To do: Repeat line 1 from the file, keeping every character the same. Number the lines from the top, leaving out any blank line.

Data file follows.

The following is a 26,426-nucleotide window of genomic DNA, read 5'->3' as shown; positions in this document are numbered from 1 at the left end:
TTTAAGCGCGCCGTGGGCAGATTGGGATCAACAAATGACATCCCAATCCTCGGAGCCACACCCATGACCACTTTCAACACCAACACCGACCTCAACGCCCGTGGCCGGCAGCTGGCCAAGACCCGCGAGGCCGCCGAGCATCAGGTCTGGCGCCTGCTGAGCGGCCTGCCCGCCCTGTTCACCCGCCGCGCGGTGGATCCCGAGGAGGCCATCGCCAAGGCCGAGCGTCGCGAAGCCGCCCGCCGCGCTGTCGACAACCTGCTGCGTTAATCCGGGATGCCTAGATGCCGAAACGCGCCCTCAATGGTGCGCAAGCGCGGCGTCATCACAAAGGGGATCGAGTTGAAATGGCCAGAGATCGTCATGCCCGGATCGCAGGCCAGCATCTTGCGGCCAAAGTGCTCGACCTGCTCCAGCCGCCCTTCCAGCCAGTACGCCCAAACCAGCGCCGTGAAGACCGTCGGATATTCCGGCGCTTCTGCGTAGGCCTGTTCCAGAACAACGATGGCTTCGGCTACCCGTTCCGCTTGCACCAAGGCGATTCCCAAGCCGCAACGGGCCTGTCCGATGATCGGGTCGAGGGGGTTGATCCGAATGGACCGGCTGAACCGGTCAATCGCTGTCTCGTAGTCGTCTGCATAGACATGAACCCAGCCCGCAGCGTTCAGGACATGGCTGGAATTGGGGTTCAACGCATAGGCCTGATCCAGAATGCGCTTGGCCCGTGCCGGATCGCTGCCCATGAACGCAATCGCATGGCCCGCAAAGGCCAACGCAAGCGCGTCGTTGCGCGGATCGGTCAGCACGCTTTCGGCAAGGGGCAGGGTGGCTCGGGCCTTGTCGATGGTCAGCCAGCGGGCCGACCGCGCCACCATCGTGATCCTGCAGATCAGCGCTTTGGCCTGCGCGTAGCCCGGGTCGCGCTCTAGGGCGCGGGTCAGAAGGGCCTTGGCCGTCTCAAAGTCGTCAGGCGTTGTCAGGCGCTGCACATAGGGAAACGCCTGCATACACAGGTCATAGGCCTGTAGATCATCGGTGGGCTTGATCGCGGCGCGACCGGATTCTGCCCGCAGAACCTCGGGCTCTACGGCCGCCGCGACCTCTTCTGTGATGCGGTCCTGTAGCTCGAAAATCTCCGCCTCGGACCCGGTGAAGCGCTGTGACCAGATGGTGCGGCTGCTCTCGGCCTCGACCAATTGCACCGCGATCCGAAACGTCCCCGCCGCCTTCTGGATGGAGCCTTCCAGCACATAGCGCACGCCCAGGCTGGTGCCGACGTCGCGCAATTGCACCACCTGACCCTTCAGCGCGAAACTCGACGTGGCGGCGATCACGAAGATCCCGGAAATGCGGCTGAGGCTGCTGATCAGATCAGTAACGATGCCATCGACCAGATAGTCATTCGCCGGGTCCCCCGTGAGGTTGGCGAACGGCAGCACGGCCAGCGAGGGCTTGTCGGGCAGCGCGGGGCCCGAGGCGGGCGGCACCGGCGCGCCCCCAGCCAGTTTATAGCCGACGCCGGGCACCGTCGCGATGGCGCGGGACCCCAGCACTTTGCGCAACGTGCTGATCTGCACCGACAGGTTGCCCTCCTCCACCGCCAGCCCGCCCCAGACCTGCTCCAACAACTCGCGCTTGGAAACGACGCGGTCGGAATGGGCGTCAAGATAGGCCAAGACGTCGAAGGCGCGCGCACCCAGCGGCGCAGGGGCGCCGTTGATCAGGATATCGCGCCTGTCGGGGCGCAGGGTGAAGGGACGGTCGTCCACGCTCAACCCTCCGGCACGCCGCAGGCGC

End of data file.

The following is a 26,426-nucleotide window of genomic DNA, read 5'->3' as shown; positions in this document are numbered from 1 at the left end: